5. Using Manners

There is more to manners than just saying please and thank you (although those are important).

Manners are numerous socially expected behaviors, and it can change from situation to situation, making it harder for kids to learn than you may realize.  

Some examples of “using manners” that your child should know:

  • Raising your hand when you need to speak in class.
  • Apologizing for mistakes
  • Waiting patiently in a line-up
  • Being on time
  • Being quiet when someone else is speaking
  • Disagreeing respectfully
  • Saying excuse me when you pass gas

How to Practice

Be a good role model with your manners. Say “No, thank you,” and “Yes, please,” when talking to your child, as well as when you’re talking to others. 

Use prompts to help your child remember to use manners and praise them when they do. 

Visual supports can help reinforce polite and impolite behavior if your child doesn’t understand which actions are expected. 


Being able to give a sincere apology when you make a mistake or accidentally hurt another person’s feelings goes a long way when it comes to maintaining relationships and showing respect to the people around you.

It can also be really hard to apologize because it means admitting that you did something wrong. The social act of apologizing is uncomfortable to many. 

Teaching your child how to give a sincere apology will help them maintain, or repair friendships as it allows the other person to feel comfortable again.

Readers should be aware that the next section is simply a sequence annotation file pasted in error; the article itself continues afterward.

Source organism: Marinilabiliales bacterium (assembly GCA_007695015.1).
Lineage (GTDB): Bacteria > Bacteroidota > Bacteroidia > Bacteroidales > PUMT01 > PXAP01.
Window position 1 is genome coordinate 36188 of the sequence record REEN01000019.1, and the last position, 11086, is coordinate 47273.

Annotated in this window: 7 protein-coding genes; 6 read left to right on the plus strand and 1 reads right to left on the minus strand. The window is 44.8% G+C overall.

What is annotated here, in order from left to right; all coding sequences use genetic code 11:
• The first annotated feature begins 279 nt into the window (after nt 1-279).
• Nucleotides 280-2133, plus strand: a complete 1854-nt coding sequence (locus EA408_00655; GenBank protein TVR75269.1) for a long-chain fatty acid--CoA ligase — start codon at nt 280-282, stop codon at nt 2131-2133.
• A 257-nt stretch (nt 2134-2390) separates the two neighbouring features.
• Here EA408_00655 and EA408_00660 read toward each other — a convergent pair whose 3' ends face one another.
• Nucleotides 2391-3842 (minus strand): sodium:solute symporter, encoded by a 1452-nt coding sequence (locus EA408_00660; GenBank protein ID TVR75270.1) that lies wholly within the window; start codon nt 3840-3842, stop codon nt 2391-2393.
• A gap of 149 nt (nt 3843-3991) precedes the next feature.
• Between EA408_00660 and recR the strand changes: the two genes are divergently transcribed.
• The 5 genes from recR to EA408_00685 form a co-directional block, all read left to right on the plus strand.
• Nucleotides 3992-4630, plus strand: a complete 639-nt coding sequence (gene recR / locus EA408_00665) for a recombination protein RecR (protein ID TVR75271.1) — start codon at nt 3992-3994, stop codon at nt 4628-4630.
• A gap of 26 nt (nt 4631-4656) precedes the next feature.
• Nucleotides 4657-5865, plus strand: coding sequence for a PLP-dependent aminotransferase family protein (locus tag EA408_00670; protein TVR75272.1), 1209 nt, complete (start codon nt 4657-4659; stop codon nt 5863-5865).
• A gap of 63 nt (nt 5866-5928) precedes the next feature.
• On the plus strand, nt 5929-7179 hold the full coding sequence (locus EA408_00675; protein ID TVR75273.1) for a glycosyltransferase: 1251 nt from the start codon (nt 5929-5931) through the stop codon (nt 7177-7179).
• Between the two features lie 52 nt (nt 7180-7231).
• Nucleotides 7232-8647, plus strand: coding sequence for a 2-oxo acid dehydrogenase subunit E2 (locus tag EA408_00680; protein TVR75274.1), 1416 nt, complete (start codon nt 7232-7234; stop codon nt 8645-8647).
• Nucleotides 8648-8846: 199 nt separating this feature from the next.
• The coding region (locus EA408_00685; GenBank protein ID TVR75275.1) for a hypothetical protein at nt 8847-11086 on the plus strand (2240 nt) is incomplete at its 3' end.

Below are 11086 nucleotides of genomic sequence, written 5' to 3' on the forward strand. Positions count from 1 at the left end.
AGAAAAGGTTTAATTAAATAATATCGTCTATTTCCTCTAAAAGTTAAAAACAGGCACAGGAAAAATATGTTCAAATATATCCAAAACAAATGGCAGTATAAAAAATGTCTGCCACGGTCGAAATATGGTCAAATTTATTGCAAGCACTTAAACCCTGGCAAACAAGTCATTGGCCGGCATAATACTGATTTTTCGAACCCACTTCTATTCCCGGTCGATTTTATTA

How to Practice

Model the appropriate behavior. We all make mistakes. As a parent, make sure you apologize to your child when you make mistakes. Maybe you were short-tempered, or you thought your child did something they didn’t. 

Tell them you were wrong and that you’re sorry, it wasn’t their fault. 

Roleplaying works well for practicing apologies as well. You can take on different roles and use hypothetical situations to practice giving apologies for a variety of things. Making it fun will help your child get comfortable saying sorry. 

Punk the Skunk Learns to Say Sorry” is a children’s book about a skunk that helps kids learn how to say sorry after making mistakes. 

These six important social skills for kids provide a strong foundation for developing interpersonal skills that will help them feel happier and more successful at home and school now and benefit them into adulthood.